Expanded Content: Book Reviews - Ben Hogan - The Myths Everyone Knows, The Man No One Knew

There have been numerous books chronicling the life and career of Ben Hogan. 
Most are biographical in nature, and all quite good.  Now comes a book that gives a view of the man by someone who worked for and with Hogan at his golf ball and equipment company.

"Ben Hogan - The Myths Everyone Knows, The Man No One Knew," by Tim Scott (Triumph Books, $24.95), provides a truly inside look at one of golf's greatest players -- and one of its most enigmatic.

Scott, who worked at the AMF Ben Hogan Company from 1969 to 1982, the last eight as Vice President of Sales and Marketing, provides a collection of stories, anecdotes, and experiences culled from his own relationship with his employer, Hogan's playing competitors, employees, fellow country club members, Ben Hogan staff professionals, and family members.

The author acknowledges that his book is not a biography but rather an effort to examine and uncover parts of the Hogan mystique, legacy, and the misconceptions about his personality, idiosyncrasies, and moral and ethical values.

Writers for years have studied Hogan and attempted to penetrate this complex individual.  Scott takes a different route -- actually from an office down the hall from where his boss ruled.  He recounts those moments when Hogan was so totally focused on studying the design elements of a new rendition of a club that he forgot anyone else was in the room, and recalls the tears streaming down his cheeks as he stood at the burial site of his constant driving range companion, Max, the country club's resident hound.  At a sales meeting, the supposedly humorless Hogan playfully strode in wearing a woman's wig while deploring the competition's latest equipment and proclaiming the Ben Hogan Company's product superiority, stirring his sales force to a fever pitch.  There are scores of other recollections that can only be retold by someone who was there or ones experienced and recounted by fellow employees and workplace associates.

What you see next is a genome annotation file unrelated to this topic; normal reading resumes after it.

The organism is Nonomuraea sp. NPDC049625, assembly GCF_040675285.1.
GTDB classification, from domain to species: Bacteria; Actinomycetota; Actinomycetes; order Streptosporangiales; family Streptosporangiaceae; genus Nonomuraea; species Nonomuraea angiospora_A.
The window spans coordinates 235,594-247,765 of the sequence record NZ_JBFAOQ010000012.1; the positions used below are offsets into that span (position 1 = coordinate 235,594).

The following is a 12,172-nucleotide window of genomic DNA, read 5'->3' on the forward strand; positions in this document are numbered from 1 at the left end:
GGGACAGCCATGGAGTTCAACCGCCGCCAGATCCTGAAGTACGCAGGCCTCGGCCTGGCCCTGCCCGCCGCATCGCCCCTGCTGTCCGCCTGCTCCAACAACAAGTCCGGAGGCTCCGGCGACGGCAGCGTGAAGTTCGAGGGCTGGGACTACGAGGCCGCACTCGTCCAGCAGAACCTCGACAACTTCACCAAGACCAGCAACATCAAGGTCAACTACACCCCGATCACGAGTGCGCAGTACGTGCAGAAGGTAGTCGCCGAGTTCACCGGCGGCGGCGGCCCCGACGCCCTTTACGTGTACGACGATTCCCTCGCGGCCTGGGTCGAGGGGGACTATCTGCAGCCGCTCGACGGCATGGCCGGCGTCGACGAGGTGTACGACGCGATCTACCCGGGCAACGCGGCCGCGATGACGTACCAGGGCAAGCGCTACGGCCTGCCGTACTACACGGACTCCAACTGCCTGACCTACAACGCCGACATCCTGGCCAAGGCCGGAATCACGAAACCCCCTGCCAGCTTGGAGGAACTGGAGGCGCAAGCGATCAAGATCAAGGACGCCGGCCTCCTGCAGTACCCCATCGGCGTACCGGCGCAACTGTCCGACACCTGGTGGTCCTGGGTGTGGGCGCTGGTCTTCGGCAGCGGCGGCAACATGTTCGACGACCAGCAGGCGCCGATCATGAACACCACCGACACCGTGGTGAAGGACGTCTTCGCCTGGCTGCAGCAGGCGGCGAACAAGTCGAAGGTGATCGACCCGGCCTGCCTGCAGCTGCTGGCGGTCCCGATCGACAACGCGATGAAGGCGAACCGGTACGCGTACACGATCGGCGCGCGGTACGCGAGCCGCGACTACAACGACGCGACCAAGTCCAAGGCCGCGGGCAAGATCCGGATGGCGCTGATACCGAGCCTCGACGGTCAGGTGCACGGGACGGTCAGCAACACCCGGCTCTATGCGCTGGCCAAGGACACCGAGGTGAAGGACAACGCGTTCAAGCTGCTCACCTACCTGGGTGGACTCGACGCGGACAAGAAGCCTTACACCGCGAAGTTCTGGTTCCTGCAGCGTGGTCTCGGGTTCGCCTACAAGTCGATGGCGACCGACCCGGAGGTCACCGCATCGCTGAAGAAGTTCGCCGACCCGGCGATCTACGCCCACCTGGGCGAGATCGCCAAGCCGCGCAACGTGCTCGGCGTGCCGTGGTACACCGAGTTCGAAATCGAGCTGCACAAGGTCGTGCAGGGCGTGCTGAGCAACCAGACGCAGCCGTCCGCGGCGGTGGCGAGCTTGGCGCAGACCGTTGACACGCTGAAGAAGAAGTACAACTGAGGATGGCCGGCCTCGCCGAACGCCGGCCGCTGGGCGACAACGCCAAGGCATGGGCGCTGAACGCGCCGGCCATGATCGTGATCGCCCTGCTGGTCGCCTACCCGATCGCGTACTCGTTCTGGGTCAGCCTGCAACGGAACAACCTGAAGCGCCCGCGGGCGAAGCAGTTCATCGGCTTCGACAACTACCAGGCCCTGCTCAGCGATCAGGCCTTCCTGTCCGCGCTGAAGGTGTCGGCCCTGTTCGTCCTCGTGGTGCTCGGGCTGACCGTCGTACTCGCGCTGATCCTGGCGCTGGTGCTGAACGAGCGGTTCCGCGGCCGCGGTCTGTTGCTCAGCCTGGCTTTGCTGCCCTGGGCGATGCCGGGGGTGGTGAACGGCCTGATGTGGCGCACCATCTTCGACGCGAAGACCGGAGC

Scott unearthed many examples of a Hogan golf fans barely knew.  He was extremely compassionate and charitable, and only his closest friends and family knew of the untold instances where he anonymously donated food, clothing, and money to people in need.  The author also analyzed Hogan's rigid personal daily regimen from his hours on the practice tee to his schedule of meals as well their specific preparation, and Hogan's ritual of wearing a crisp, freshly ironed and coordinated wardrobe down to his pricey custom-made shoes from London.

Hogan would be pleased by the author's meticulous research and devotion to factual clarity throughout the book. But in true Hogan style, he would more than likely distance himself from it by declaring such a journalistic effort  as  "people would think I was bragging."   Well, unlike Ben Hogan, Tim Scott should brag a bit.  The book is worthy of it.